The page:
Travel Medications

Wherever your excursions take you, make sure you are well equipped with a first aid kit and any necessary medications.
Consider speaking to a healthcare professional to discuss carrying certain medications with you.


Examples include medications for bladder infections, diarrhea, respiratory infections, skin conditions and asthma.

Read on for some common illnesses travelers suffer from when away from home, and learn how to prepare before you go. For more information about possible illnesses you may encounter while on the road, visit The Center for Disease Control Traveler’s Health for a more comprehensive list of possible travel complications.

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Motion & Sea Sickness

Some people are very sensitive to travel and experience nausea, vomiting and discomfort, called motion sickness. This can happen during road, air or water travel. Certain medicines can prevent or treat motion sickness. Speak with a medical provider to find the medication best suited for you.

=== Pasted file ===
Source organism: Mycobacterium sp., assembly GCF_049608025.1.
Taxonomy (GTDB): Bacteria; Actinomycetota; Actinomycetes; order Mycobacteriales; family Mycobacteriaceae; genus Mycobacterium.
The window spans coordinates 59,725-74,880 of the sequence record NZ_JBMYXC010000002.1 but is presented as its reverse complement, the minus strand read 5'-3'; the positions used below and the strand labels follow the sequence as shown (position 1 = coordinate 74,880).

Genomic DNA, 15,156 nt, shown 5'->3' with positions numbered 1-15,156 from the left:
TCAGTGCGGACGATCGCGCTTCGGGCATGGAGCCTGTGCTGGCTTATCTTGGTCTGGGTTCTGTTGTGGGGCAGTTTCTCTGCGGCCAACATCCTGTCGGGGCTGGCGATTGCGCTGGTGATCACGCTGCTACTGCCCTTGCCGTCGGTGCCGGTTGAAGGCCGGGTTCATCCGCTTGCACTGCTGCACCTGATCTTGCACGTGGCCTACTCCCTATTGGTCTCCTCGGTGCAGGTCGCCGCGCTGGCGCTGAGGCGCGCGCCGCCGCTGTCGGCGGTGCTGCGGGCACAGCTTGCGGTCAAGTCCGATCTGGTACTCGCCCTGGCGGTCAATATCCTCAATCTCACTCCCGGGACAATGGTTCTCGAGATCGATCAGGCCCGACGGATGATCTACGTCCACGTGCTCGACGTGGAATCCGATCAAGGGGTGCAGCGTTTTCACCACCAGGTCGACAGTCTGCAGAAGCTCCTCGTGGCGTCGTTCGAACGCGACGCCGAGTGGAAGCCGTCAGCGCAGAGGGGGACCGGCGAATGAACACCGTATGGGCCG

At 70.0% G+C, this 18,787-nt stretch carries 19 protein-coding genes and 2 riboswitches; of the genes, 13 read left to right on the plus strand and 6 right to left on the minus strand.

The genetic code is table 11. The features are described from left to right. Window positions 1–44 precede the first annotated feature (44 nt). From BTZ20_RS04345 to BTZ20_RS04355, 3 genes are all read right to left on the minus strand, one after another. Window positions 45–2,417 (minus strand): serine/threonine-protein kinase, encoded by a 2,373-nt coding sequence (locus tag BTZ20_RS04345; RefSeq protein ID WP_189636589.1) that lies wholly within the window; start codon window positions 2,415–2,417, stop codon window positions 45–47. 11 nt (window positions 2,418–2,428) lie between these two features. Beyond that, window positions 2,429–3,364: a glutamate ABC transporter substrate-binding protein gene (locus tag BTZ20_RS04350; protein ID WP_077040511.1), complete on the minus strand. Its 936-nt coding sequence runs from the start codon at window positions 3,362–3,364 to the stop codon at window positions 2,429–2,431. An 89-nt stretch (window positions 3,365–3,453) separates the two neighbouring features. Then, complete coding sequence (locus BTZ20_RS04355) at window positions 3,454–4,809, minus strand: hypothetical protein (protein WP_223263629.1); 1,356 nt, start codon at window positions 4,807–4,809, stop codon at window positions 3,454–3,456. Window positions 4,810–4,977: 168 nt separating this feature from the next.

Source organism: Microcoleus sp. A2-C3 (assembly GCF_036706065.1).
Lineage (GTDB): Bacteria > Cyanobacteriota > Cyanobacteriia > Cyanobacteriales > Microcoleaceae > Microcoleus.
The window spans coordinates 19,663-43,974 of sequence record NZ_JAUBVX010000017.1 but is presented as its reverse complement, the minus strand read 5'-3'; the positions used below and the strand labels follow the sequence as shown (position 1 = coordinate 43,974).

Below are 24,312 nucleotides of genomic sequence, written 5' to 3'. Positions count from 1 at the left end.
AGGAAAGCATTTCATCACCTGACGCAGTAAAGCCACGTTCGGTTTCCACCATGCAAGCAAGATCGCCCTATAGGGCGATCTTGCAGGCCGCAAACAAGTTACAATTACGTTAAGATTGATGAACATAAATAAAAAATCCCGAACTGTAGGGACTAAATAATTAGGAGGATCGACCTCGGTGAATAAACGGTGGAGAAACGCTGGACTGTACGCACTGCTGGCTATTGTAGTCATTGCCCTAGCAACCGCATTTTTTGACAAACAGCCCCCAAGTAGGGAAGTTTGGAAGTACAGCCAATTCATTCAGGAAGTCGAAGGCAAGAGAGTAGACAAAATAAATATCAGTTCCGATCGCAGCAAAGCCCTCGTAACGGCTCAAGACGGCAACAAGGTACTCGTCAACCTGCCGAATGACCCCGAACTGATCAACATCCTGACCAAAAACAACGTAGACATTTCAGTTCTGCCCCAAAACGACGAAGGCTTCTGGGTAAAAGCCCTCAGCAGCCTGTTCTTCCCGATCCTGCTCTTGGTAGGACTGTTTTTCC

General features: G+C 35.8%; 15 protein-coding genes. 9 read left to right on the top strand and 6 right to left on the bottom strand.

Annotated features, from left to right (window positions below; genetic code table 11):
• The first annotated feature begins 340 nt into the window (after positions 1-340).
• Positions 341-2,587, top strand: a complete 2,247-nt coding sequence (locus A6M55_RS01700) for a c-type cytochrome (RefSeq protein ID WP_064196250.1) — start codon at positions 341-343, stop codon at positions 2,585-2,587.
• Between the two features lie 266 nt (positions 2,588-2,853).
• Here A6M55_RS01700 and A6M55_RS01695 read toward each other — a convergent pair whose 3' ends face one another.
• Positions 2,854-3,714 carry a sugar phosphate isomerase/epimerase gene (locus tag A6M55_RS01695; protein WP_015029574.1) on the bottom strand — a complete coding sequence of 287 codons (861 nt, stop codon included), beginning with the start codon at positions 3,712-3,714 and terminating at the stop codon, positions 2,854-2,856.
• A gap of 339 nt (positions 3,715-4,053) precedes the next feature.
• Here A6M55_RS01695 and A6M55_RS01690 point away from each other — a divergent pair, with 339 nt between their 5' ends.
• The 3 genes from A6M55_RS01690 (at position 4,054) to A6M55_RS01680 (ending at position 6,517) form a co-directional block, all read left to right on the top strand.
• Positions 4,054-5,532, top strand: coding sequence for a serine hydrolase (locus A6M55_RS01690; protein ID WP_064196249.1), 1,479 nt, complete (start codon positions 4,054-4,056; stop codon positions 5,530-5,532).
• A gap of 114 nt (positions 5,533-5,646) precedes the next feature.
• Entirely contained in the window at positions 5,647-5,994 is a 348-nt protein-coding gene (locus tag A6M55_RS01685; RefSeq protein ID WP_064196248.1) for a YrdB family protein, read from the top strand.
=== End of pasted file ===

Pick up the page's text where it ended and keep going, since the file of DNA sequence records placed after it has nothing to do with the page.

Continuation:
Traveler's Diarrhea

Travel related diarrhea and can happen anywhere, but is reported most often by the CDC for travelers to Asia, the Middle East, Africa, Mexico, and Central and South America. To reduce your risk, eat food that is cooked and served hot. Only eat fruits and vegetables if you have washed or peeled them yourself. Drink sealed beverages and avoid ice. Symptoms for traveler’s diarrhea include nausea, vomiting, bloating, abrupt onset diarrhea, cramps, and loss of appetite. If you have traveler’s diarrhea there are medications you can take to help resolve it. You can prepare before you go by speaking with a healthcare professional about filling a prescription in advanced.


Visit the CDC website to learn whether you are traveling to a region where malaria is a concern. Malaria is spread through mosquito bites; symptoms include high fevers, shaking, chills, and flu-like illness. Malaria can cause severe illness and sometimes death. You can reduce your risk of getting malaria by taking certain medications before and during your travels. Consider speaking with a medical provider before traveling to your location to get a prescription medication.

This page offers general health information to facilitate discussion with your telehealth provider. You must not rely on the information on our website as an alternative to medical advice from your doctor or other professional healthcare provider.

If this is a medical emergency, please call 911. For mental health emergencies, call 988.

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